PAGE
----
A Mother
Kimberly A. McGrath
I 'm trying to sleep but distant voices prevent me. I dig myself out from underneath a blanket of stuffed animals.

I step out of bed, holding my too-long nightgown up off the floor in one hand. The satin pink nightgown is the closest thing I have to formal wear. I am a princess when I am wear it.

I walk down the hallway, approaching the gate that prevents my dog, Kelly from getting to our bedrooms. As a pup, Kelly chewed at the top of the gate. The vet said it happened because she was bored.

I step over the gate slowly, reminded by the pinked, raw skin on my inner thigh just what can happen if I try to step over the gate too fast.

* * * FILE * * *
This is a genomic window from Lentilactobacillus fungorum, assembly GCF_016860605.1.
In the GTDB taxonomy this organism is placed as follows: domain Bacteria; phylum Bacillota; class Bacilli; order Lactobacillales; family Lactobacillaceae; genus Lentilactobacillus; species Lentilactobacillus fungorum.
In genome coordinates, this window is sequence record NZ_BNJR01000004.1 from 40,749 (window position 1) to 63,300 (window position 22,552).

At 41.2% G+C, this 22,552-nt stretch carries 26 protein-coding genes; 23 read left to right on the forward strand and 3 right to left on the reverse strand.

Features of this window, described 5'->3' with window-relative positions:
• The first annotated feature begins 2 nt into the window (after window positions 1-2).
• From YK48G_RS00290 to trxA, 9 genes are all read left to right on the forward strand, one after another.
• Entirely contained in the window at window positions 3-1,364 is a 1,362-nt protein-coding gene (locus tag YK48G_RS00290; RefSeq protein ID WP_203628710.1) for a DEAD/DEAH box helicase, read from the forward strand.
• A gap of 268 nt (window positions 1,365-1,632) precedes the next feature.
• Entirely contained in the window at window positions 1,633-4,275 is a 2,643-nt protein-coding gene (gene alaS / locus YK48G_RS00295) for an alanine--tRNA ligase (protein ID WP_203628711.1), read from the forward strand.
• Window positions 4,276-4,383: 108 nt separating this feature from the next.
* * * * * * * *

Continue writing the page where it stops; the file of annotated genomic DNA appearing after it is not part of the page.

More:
In the kitchen, my father has a poorly packed suitcase next to him.

"Say goodbye to your father," my mother says.

My father kneels down so we are at eye level, "I'll write to you," he says.

I think of something to say but can honestly not think of a reply to that statement.

My father stands up, picks up the suitcase, and walks out into the spring air.

My mother makes a strange noise and walks into the living room.

I stand alone. I wonder if I should expect breakfast this morning since it is my dad who usually makes it. I have never seen my mother cook. I don't know if she knows how.

First published: February 1998
comments: knobs@iceflow.com